Religion is inevitable. A religion is an understanding of what is real, together with conclusions for the basic principles of morality. Any such understanding can reasonably be called a religion, since it provides an account of ultimate reality that is not fully demonstrable but gives answers regarding ultimate questions by which we live.
Each of us needs some religion (so defined) because doubt can’t be universal. We speak and act, and when we do we cannot help but believe unselfconsciously that some of the things of which we speak are simply real and some of the things we do simply right. We thus have a religion at least implicitly and can’t live without one. Our only choice is whether to recognize that we have a religion or to deny the fact, and so prevent ourselves and others from thinking about our most fundamental beliefs.
There are of course advantage to denial. The great practical strength of the modern outlook composed of scientism and liberalism is that it hides its religious quality and so avoids having to give an account of itself. Scientism calls itself “cautious reliance on the best evidence” while liberalism claims to be “openness and tolerance.” The fact there are disputes about reality is said to make scientism the only reasonable choice, and the reality of moral disagreement does the same for liberalism. Other views as to the good and true are demoted to private opinions not allowed to affect public affairs because they are based on commitments that are not demonstrable.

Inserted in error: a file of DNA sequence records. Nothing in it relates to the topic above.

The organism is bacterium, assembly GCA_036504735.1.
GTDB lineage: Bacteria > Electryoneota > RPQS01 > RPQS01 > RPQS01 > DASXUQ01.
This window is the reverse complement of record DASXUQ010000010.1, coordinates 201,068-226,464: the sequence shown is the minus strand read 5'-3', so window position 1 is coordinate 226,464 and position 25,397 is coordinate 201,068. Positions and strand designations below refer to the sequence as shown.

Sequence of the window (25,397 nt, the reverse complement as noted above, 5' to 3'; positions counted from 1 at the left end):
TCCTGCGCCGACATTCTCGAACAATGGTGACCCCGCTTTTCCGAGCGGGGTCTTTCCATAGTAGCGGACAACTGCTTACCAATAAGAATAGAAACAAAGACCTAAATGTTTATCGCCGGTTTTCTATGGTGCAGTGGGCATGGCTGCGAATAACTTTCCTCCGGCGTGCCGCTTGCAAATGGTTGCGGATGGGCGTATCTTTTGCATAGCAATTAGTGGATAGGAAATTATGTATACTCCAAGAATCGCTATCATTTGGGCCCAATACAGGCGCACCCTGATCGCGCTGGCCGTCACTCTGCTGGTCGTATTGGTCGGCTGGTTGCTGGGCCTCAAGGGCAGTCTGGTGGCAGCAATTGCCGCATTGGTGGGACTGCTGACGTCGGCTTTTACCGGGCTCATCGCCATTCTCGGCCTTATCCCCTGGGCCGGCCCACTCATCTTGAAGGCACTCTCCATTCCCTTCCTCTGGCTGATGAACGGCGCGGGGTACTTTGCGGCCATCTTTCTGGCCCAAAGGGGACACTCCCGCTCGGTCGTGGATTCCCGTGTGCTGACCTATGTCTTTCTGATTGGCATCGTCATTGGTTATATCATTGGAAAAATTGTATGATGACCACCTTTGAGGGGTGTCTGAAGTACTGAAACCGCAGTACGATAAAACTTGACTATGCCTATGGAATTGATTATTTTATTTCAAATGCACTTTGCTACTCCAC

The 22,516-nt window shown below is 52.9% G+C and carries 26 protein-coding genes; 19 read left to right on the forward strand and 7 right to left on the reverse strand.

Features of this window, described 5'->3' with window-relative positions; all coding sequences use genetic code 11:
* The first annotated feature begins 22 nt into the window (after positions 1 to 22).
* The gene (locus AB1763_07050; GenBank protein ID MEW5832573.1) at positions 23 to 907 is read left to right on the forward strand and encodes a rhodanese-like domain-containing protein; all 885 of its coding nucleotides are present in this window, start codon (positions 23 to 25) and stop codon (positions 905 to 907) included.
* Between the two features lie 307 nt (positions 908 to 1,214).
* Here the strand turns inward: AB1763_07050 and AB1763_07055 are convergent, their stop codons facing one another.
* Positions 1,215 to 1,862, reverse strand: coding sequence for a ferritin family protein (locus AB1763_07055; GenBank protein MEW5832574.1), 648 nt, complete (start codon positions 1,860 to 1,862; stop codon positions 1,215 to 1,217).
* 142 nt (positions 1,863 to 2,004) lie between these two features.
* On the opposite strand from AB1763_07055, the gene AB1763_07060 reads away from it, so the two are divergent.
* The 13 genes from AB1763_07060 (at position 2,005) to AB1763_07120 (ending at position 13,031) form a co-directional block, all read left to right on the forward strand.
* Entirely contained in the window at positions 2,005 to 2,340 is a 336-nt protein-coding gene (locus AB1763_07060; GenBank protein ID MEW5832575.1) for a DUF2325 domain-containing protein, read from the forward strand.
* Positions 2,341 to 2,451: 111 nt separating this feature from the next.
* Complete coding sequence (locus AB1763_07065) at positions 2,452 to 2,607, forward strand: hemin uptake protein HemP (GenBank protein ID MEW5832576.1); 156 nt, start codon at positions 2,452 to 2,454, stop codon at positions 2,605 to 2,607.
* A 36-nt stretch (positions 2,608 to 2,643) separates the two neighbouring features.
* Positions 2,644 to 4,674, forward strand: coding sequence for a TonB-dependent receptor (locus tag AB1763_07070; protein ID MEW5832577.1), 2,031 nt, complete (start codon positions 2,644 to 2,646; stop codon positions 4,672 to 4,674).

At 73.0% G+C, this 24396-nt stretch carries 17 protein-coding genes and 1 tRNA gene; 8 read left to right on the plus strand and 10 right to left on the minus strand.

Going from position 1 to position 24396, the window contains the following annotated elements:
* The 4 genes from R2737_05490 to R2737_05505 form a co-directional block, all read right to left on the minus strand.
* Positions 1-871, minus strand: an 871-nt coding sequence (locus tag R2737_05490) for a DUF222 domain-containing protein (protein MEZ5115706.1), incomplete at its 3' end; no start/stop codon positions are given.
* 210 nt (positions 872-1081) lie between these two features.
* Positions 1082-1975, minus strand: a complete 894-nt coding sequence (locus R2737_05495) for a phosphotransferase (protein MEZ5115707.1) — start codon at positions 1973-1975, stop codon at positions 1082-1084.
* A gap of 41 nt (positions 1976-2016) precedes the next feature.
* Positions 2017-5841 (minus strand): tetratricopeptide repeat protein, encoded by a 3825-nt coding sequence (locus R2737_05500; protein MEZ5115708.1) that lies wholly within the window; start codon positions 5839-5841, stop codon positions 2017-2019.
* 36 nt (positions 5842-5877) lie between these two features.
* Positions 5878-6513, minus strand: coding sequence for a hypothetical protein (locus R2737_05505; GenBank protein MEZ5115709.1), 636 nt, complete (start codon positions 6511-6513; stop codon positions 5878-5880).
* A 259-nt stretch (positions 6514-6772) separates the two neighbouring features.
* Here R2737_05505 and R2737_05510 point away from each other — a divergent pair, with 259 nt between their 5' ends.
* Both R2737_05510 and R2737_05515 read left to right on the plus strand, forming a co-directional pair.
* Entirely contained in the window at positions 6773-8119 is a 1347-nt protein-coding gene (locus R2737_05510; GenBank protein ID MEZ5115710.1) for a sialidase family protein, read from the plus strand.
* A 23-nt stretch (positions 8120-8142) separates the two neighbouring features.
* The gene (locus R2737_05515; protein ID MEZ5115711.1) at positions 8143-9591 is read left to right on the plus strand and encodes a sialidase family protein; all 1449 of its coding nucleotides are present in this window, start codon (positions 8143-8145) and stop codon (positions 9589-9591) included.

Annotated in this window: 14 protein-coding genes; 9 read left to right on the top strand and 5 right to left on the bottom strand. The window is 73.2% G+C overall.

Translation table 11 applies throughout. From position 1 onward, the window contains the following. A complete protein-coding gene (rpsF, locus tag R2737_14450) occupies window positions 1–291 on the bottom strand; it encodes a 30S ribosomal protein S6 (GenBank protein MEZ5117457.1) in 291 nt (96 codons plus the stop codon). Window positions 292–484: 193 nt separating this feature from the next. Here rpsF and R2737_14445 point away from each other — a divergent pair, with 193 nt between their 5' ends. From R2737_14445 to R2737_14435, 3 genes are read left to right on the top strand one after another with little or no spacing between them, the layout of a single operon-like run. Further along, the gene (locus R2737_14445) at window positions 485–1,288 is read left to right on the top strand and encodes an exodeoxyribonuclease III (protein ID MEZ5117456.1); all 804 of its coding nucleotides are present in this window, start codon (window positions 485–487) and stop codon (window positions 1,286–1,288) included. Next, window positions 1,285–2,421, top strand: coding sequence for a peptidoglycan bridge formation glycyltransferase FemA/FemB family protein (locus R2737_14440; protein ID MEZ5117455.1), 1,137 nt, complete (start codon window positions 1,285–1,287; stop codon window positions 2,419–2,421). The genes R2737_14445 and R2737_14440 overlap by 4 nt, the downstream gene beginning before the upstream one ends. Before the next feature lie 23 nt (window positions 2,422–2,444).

However, scientism and liberalism have the same intrinsic weaknesses as other views. Scientism and liberalism get nowhere unless they treat mechanism as a metaphysical principle and preference satisfaction as the
summum bonum. As such, they are not essentially more cautious, open or tolerant than other religious outlooks. Indeed, they are less so than many, since they refuse to compare themselves to other beliefs on the grounds that the others rest on unproven and arbitrary assumptions while the assumptions on which scientism and liberalism rest are overlooked or treated as beyond question.